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Back Roads Beat

The 2007 Riviera Maya Jazz Festival: Almost Free For You Today

By Published: January 30, 2008
Contrary opinions were plentiful and I might have quoted some if they weren't an overall enthusiastic crowd reaction and lengthy conversation with someone who turned out to be a promoter. The set list should allow readers to make up their own minds, since none of the arrangements strayed from the familiar, with hits like "Kisses In The Moonlight," "Turn Your Love Around," "Let Me Love You One More Time" and the encore "Broadway" a good sampling. A few mid-set instrumental numbers didn't find Benson doing any real reaching with his hollow-body, but they were a good deal more tolerable than the made-for-radio stuff, especially since his vocals were struggling to cut through the instrumentation.

Benson didn't communicate with the crowd beyond a few how-are-yous at the beginning of songs, finally introducing the band at the encore. He might have done better not to mention how various members have played with the likes of Marsalis, The Crusaders and Sanborn, since the band made no effort to do anything that might distract from Benson at center stage (from the notes: "all those names the band plays with and yet so dull").

Clearly, like the all-inclusive resort, the concert was not an ideal match for me.

So it was a mostly crummy vacation. But since that's largely due to my warped ideals it's hardly a basis for an objective critique of the festival and how successfully it's establishing a jazz presence in Playa del Carmen. It seems to be doing a good job pleasing the crowds, nearly all of whom take it in as a secondary or novel diversion, and a fair one at whetting the appetite for a more involved scene. The lack of any mainstream or even more daring fusion bands speaks volumes about not feeling secure enough to book anything other than surefire moneymakers. The range of work tackled by the in-country musicians (Eugino Toussaint performed an orchestra piece for the first time, his "Concerto for Improvisational Piano," shortly after the festival) suggests they're plenty able to expand their horizons beyond their radio-friendly peers north of the border.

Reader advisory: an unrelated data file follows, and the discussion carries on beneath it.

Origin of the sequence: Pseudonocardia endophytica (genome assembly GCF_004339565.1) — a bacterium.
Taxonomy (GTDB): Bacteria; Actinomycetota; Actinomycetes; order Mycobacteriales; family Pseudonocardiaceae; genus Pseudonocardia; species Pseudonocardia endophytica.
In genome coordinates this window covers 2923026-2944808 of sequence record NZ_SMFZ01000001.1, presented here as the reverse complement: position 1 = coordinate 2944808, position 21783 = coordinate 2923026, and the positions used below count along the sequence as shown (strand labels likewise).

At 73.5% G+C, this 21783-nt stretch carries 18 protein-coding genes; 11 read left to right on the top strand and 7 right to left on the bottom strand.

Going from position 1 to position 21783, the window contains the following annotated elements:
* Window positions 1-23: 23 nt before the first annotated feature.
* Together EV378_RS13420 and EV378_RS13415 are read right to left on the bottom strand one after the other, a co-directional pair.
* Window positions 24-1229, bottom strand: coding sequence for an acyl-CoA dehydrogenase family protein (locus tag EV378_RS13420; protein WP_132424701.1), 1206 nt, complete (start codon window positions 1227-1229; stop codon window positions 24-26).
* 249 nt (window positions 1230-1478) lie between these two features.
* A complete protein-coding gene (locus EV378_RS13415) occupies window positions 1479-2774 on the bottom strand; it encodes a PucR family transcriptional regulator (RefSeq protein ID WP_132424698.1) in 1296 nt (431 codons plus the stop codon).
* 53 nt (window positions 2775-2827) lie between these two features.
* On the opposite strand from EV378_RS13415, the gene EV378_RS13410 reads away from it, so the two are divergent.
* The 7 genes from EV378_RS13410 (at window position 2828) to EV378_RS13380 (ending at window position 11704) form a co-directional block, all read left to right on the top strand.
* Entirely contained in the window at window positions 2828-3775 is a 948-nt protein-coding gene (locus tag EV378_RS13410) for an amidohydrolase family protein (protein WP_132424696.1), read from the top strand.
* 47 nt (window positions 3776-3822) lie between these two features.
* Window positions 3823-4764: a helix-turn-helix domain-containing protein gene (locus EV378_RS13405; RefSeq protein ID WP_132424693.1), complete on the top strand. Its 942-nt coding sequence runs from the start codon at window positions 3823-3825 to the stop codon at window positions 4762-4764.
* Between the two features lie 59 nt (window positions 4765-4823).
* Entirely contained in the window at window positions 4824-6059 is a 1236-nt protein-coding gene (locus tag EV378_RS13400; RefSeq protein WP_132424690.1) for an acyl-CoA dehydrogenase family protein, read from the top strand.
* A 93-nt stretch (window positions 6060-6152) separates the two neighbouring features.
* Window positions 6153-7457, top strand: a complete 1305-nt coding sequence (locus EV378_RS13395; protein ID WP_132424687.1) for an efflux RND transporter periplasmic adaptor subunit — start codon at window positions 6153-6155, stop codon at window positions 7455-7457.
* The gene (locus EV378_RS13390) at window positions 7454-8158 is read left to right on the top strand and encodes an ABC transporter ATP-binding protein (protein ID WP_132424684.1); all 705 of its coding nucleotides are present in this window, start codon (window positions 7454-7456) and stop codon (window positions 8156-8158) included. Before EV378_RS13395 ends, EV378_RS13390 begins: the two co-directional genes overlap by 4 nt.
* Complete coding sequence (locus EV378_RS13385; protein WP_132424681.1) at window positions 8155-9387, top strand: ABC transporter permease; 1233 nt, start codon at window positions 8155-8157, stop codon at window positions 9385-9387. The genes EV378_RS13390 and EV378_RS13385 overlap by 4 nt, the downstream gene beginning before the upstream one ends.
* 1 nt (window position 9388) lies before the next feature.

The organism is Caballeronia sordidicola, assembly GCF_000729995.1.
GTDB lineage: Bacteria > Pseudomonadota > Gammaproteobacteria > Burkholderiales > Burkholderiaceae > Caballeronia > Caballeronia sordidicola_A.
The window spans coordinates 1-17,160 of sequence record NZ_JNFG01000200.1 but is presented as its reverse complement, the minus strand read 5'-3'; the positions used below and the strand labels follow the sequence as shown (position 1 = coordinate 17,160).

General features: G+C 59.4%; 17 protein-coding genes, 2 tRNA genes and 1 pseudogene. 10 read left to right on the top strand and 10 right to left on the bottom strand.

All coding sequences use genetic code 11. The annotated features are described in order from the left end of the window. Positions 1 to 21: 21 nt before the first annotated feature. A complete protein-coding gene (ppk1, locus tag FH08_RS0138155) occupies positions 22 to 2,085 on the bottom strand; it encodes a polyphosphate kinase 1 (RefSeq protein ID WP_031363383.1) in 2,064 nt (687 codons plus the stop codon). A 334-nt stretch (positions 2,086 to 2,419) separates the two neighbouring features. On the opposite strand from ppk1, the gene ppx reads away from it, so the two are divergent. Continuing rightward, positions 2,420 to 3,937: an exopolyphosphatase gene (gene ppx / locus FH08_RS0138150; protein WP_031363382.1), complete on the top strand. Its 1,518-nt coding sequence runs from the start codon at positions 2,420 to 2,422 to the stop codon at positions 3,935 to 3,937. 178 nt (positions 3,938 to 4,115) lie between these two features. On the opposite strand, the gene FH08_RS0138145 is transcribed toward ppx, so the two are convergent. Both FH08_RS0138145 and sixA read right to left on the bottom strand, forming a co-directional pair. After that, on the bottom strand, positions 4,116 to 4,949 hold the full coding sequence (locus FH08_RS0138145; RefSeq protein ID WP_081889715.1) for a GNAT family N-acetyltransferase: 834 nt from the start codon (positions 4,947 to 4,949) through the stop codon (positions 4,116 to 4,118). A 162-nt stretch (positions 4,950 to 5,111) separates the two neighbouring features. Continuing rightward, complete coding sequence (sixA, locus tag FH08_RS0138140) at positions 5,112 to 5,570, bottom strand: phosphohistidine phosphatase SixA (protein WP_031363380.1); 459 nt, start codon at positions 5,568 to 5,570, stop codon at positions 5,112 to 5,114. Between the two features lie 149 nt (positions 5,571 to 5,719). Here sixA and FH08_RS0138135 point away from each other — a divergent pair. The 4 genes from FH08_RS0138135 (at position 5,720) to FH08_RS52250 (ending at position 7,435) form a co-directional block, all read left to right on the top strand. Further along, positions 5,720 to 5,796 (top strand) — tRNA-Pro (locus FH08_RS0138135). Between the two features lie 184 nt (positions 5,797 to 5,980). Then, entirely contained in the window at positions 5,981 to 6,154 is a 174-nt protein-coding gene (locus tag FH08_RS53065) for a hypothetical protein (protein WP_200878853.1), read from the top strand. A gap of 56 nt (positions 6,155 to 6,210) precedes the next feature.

It's a portrait similar to many areas where jazz is in its first few years of taking root, but a surprisingly immature state given the population and popularity of the area. Even if it's never likely to equal Cancun as a tourist destination, there's potential to be a significant jazz hub in a country with relatively few. My inner critic says the secret may be offering something different than the larger, more established events in places like Mexico City, which means taking some risks.

Would I do another junket? A better question might be would I be invited, since this overly verbose rant is obviously not the unreserved accolade hosts are used to seeing in publications like Travel And Leisure. I'd probably let a similar experience go to someone better able to appreciate the larger vacation theme. But if the Rivera Maya festival really does expand to a week and takes advantage of the breathing room to diversify (tributes to the country's historic jazz figures would be a personal lure) I might even cash in my own frequent flier miles to go.


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